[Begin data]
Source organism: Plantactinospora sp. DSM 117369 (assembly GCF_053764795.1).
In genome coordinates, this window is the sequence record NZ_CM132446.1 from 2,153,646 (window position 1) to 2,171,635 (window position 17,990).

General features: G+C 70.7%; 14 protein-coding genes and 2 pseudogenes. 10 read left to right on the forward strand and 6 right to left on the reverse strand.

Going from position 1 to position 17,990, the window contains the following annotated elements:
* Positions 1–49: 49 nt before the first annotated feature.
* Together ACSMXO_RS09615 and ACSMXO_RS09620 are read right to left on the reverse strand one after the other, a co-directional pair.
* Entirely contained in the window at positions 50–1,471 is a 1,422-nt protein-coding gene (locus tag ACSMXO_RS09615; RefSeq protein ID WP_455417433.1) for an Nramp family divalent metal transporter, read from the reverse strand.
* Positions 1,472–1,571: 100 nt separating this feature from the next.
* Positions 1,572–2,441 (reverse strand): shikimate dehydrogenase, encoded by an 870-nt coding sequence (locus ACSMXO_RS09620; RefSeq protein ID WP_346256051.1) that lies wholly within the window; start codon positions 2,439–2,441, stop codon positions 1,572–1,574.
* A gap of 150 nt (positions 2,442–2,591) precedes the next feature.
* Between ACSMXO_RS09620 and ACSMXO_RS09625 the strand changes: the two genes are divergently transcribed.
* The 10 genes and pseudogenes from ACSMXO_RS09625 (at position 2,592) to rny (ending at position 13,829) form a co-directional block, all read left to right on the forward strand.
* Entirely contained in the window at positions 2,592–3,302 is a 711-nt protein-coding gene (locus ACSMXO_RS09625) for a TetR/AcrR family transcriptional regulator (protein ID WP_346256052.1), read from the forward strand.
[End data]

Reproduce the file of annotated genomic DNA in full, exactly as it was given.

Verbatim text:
Source organism: Plantactinospora sp. DSM 117369 (assembly GCF_053764795.1).
In genome coordinates, this window is the sequence record NZ_CM132446.1 from 2,153,646 (window position 1) to 2,171,635 (window position 17,990).

General features: G+C 70.7%; 14 protein-coding genes and 2 pseudogenes. 10 read left to right on the forward strand and 6 right to left on the reverse strand.

Going from position 1 to position 17,990, the window contains the following annotated elements:
* Positions 1–49: 49 nt before the first annotated feature.
* Together ACSMXO_RS09615 and ACSMXO_RS09620 are read right to left on the reverse strand one after the other, a co-directional pair.
* Entirely contained in the window at positions 50–1,471 is a 1,422-nt protein-coding gene (locus tag ACSMXO_RS09615; RefSeq protein ID WP_455417433.1) for an Nramp family divalent metal transporter, read from the reverse strand.
* Positions 1,472–1,571: 100 nt separating this feature from the next.
* Positions 1,572–2,441 (reverse strand): shikimate dehydrogenase, encoded by an 870-nt coding sequence (locus ACSMXO_RS09620; RefSeq protein ID WP_346256051.1) that lies wholly within the window; start codon positions 2,439–2,441, stop codon positions 1,572–1,574.
* A gap of 150 nt (positions 2,442–2,591) precedes the next feature.
* Between ACSMXO_RS09620 and ACSMXO_RS09625 the strand changes: the two genes are divergently transcribed.
* The 10 genes and pseudogenes from ACSMXO_RS09625 (at position 2,592) to rny (ending at position 13,829) form a co-directional block, all read left to right on the forward strand.
* Entirely contained in the window at positions 2,592–3,302 is a 711-nt protein-coding gene (locus ACSMXO_RS09625) for a TetR/AcrR family transcriptional regulator (protein ID WP_346256052.1), read from the forward strand.